By Monica Alonzo
By Ray Stern
By New Times Staff
By Stephen Lemons
By Chris Parker
By Monica Alonzo
By Stephen Lemons
By Robrt L. Pela
And misgivings about treatment of women at ASU law school extend beyond one inebriated professor.
Donna Hamilton, who graduated from the College of Law in May, recalls that during her first year, administrators held a luncheon to discuss women's experiences in law school. Associate dean Hannah Arterian and assistant dean Chris Smith met with about 15 female students, Hamilton says.
She recalls, "I walked away from that kind of dissatisfied, because I thought the things that the students brought up in the meeting as being their concerns [were] pooh-poohed by Dean Arterian and Dean Smith."
For example, Hamilton says, she raised a common complaint of female law students: that male professors call on male students most often. That was Hamilton's experience, and she shared it.
"Even if only one person had her hand up, and it was a woman, the professor seemed to look around and wait for someone else, and usually it was a man and they would call on the man," she says. "And I found that frustrating as hell, 'cause if I had a question, I wanted that question answered!"
Hamilton also says she told the administrators that she was offended by one male professor's lecture, because he encouraged a discussion about sex. She says she was told, "Well, you need to be a little thicker-skinned."
Hamilton's complaint isn't as trivial as it seems. The American Bar Association's Commission on Women in the Profession released a report titled Elusive Equality: The Experiences of Women in Legal Education in January. The report concludes: "The hope that gender bias would have disappeared with the increasing number of women faculty and students was not realized. Today, many women still experience debilitating instances of gender bias and discrimination in law schools."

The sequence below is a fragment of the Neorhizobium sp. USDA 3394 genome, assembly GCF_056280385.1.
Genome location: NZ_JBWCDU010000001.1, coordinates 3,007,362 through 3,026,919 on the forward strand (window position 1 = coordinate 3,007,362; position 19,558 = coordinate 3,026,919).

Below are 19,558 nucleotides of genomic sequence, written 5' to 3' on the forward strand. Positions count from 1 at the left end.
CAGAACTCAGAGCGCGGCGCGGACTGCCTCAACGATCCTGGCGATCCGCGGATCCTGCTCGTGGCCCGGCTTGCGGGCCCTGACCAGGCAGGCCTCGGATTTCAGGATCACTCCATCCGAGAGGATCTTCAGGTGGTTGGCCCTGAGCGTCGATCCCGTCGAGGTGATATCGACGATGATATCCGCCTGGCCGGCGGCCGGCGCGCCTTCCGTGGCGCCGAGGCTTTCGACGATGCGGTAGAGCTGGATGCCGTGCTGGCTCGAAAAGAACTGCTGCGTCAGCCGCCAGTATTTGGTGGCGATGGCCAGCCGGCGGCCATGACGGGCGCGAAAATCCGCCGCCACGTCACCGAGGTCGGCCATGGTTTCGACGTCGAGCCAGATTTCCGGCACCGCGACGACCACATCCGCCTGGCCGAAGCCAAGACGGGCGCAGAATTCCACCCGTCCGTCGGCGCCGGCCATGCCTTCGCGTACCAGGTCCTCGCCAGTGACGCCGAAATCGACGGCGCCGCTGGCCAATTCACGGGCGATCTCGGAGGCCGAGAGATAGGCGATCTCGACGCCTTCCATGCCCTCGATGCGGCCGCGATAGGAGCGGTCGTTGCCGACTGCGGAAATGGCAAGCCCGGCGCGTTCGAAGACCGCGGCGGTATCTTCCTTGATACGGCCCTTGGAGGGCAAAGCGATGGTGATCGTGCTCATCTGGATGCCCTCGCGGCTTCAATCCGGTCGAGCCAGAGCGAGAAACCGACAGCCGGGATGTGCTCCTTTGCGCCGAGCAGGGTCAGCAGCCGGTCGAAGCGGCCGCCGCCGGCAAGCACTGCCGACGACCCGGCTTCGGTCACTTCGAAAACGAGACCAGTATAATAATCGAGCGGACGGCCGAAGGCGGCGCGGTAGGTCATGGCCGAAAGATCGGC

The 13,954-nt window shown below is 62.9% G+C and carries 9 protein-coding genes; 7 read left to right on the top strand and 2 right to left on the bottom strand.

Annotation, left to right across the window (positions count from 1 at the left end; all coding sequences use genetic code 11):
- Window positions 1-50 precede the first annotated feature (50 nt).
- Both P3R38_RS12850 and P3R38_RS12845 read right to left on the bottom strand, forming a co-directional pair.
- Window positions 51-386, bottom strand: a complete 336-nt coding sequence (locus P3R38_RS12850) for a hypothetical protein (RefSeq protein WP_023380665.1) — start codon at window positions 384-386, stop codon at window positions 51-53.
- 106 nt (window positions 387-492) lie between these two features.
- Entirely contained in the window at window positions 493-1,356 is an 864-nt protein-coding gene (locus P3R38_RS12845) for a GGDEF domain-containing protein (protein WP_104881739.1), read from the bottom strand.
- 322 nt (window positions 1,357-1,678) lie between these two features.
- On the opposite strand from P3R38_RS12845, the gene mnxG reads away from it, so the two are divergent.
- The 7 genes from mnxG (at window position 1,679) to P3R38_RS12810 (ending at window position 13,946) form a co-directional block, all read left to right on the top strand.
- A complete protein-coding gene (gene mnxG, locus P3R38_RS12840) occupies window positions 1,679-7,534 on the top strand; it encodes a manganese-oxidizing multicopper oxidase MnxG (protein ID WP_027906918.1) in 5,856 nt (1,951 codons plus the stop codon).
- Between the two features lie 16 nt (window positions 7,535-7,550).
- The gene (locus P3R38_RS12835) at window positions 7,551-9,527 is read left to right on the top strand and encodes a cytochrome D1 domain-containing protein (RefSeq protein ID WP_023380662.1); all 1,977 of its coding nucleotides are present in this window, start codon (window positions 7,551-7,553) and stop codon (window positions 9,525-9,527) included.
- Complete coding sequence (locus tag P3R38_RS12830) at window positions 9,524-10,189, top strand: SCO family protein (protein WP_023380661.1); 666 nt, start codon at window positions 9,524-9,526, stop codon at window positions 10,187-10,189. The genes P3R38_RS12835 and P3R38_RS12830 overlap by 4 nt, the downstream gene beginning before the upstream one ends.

The discrimination, according to the commission, is sometimes blatant, but more often it's more subtle, similar to Hamilton's experience: Male students frequently interrupt a female professor; teaching materials portray women in stereotypical ways; male professors call female students "little girl" or "sweetie"; male students laugh at their female classmates' comments in class.
Another female ASU law student who attended the trolley party says she believes some professors--in an attempt to avoid accusations of sexual harassment--actually ignore women students.
"You see it all the time in the workplace, so it doesn't really surprise me," the student says, "but it is kind of a bummer for women in that you can't get that close with a male professor and spend time with them, 'cause who knows what people will think? . . . Rumors fly like crazy in law school."
Brita Long will enter her third year at ASU law school this fall. She calls Michael Berch a "brilliant, brilliant man," but, no, she didn't register for one of his classes.
"I just have no respect for him as a person," she says. "I don't care how brilliant he is. Maybe that's really shortsighted thinking on my part."
Jane, however, has registered for Federal Courts. She's heard Berch does a fabulous job teaching it. Besides, he's the only professor offering the course.
That bothers some students who believe alternates should be offered for the courses Berch is teaching. Those students are upset that the matter of Berch's suspension was never discussed publicly.
One male student who was at the trolley party says, "I'm not really willing to personally condemn someone for something they did for all eternity. My basic problem with the whole situation is that there never was a dialogue established where there was any sort of recognition of what went on. . . . Students weren't asked, 'Well, would it be more appropriate if there were an alternative section to this class?'"
Brita Long doesn't want to take a class from Berch, but she's not afraid of him. She says, "I've seen him on campus and he looks really sad. He looks like a little boy that got caught.
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